(m>1) ITI   ->                  angulariti     ->  angular
    (m>1) OUS   ->                  homologous     ->  homolog
    (m>1) IVE   ->                  effective      ->  effect
    (m>1) IZE   ->                  bowdlerize     ->  bowdler

The suffixes are now removed. All that remains is a little tidying up.

Step 5a

    (m>1) E     ->                  probate        ->  probat
                                    rate           ->  rate
    (m=1 and not *o) E ->           cease          ->  ceas

Step 5b

    (m > 1 and *d and *L) -> single letter
                                    controll       ->  control
                                    roll           ->  roll
About these ads

Pages: 1 2 3

6 Responses to “Porter Stemming”

  1. (module porter-stemmer scheme

    (define or-map ormap)
    (define and-map andmap)

    (define (consonant? str i)
    (let ((char (list-ref str i)))
    (cond ((member char ‘(#\a #\e #\i #\o #\u)) #f)
    ((equal? char #\y)
    (if (= i 0) #t (not (consonant? str (- i 1)))))
    (else #t))))

    ;; m() measures the number of consonant sequences between k0 and j. if c is
    ;; a consonant sequence and v a vowel sequence, and indicates arbitrary
    ;; presence,

    ;; gives 0
    ;; vc gives 1
    ;; vcvc gives 2
    ;; vcvcvc gives 3
    ;; ….

    (define (num-consonant-sequences str)
    (letrec ((helper (λ(str lim i prefix-ends-in-consonant?)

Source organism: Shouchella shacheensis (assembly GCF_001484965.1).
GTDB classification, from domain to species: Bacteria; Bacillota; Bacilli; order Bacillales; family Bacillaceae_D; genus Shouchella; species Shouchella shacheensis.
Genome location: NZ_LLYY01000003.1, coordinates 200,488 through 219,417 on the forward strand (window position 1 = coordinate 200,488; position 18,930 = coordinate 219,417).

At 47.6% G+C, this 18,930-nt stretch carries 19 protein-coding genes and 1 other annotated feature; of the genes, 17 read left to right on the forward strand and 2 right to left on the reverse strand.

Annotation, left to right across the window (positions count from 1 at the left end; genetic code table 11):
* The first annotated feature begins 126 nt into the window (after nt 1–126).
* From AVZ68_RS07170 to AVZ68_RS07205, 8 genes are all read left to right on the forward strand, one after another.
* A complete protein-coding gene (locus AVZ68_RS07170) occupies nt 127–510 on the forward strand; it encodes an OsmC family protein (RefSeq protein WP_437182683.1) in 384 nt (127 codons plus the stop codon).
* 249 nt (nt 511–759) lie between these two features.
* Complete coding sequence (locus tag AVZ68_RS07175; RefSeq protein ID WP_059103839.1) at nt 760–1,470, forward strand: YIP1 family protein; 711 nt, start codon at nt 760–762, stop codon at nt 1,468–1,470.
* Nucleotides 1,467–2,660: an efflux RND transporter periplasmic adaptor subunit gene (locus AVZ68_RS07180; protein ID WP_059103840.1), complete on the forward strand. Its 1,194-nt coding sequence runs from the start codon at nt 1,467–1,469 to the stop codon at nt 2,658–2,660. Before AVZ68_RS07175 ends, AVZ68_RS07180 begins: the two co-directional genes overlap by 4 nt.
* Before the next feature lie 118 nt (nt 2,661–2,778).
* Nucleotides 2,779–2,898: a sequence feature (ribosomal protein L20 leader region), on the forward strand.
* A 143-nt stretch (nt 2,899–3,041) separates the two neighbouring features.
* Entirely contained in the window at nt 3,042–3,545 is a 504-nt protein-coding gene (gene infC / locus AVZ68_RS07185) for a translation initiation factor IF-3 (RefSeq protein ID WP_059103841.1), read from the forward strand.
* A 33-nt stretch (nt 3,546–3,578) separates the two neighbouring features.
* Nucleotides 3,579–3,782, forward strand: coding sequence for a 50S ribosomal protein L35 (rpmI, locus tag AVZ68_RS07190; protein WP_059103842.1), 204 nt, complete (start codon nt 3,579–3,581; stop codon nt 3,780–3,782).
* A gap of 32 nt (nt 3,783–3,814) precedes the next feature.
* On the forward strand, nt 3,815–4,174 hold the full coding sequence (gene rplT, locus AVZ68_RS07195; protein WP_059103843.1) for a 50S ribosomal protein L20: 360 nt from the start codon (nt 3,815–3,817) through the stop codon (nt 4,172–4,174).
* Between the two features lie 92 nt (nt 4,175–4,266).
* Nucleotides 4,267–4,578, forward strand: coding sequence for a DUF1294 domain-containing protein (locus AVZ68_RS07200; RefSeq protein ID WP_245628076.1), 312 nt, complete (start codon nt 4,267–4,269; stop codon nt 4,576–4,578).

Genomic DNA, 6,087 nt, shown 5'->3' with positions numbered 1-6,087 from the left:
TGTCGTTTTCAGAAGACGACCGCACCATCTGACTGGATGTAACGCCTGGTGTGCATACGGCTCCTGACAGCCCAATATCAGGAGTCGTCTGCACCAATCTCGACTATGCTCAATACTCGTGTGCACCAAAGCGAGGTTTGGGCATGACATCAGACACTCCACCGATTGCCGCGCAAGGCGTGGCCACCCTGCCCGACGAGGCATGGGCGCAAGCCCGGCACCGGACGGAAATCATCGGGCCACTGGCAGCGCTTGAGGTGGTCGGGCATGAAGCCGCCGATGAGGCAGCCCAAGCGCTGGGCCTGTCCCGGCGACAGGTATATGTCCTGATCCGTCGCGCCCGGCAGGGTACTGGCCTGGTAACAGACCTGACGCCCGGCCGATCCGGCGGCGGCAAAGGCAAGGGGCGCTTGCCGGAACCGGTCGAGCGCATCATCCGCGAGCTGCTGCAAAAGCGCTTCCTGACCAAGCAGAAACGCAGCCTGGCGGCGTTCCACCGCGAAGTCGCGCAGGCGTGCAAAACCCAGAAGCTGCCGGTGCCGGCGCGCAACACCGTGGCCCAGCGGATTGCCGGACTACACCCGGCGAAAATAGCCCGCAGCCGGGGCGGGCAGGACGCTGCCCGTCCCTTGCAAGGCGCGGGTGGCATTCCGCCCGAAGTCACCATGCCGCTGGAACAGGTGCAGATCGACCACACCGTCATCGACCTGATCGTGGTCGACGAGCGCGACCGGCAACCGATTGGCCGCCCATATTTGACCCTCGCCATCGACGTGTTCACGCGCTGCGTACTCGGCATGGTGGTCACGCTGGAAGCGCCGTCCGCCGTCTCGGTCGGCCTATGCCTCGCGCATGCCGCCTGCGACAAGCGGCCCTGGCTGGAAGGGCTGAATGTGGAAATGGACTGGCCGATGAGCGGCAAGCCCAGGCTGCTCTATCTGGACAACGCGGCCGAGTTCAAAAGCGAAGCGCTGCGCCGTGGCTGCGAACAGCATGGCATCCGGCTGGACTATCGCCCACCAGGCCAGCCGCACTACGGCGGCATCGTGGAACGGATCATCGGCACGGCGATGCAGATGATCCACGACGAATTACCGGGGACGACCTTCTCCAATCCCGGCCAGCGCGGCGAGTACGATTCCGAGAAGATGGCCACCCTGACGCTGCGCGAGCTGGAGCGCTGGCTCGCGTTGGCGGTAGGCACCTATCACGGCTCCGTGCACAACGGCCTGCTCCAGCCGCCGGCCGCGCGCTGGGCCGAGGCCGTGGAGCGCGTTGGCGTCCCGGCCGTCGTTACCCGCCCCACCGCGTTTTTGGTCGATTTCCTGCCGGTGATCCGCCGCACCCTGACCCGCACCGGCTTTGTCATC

(if (0 stem) (1 stem) (cry in step1b
    (has-vowel? (rest str)))))

    (define (ends-in-double-consonant? str)
    (let ((r (reverse str)))
    (and (< 1 (length str))
    (equal? (first r) (second r))
    (consonant? r 0))))

    ;; cvc(i) is TRUE i-2,i-1,i has the form consonant – vowel – consonant
    ;; and also if the second c is not w,x or y. this is used when trying to
    ;; restore an e at the end of a short word. e.g.

    ;; cav(e), lov(e), hop(e), crim(e), but
    ;; snow, box, tray.

    (define (cvc? str)
    (let ((last (- (length str) 1)))
    (and (< 1 last)
    (consonant? str last)
    (not (consonant? str (- last 1)))
    (consonant? str (- last 2))
    (not (member (list-ref str last) '(#\w #\x #\y))))))

    (define (cvcv? str)
    (let ((nonvowel (memf (λ(x) (not (member x '(#\a #\e #\i #\o #\u)))) (reverse str))))
    (and nonvowel (cvc? (reverse nonvowel)))))

    ;; ends(s) is TRUE k0,…k ends with the string s.

    (define (starts-with str beginning)
    “true iff beginning is a substring of str starting at 0″
    (or (if (empty? beginning) str false)
    (and (not (empty? str))
    (equal? (first str) (first beginning))
    (starts-with (rest str) (rest beginning)))))

    (define (ends-with str ending)
    (let ((stem (starts-with (reverse str) (reverse ending))))
    (if stem (reverse stem) #f)))
    (define (ends str ending)
    (ends-with str (string->list ending)))

    (define (replace-ending-if str condition ending replacement)
    (let ((stem (ends-with str (string->list ending))))
    (if stem
    (if (condition stem)
    (append stem (string->list replacement))
    str)
    #f)))

    (define (->true any) true)
    (define (rules str proc replacements)
    (or (or-map proc replacements) str))

    ;; step1ab() gets rid of plurals and -ed or -ing. e.g.

    ;; caresses -> caress
    ;; ponies -> poni
    ;; ties -> ti
    ;; caress -> caress
    ;; cats -> cat

    ;; feed -> feed
    ;; agreed -> agree
    ;; disabled -> disable

    ;; matting -> mat
    ;; mating -> mate
    ;; meeting -> meet
    ;; milling -> mill
    ;; messing -> mess

    ;; meetings -> meet

    (define (step1a str)
    (rules
    str
    (λ(p) (replace-ending-if str ->true (car p) (cdr p)))
    ‘((“sses” . “ss”)
    (“ies” . “i”)
    (“ss” . “ss”)
    (“s” . “”))))

    (define (step1b str)
    (let ((ed-ing-stem (or (ends str “ed”) (ends str “ing”))))
    (if ed-ing-stem
    (or (replace-ending-if str m>0 “eed” “ee”)
    (if (has-vowel? ed-ing-stem)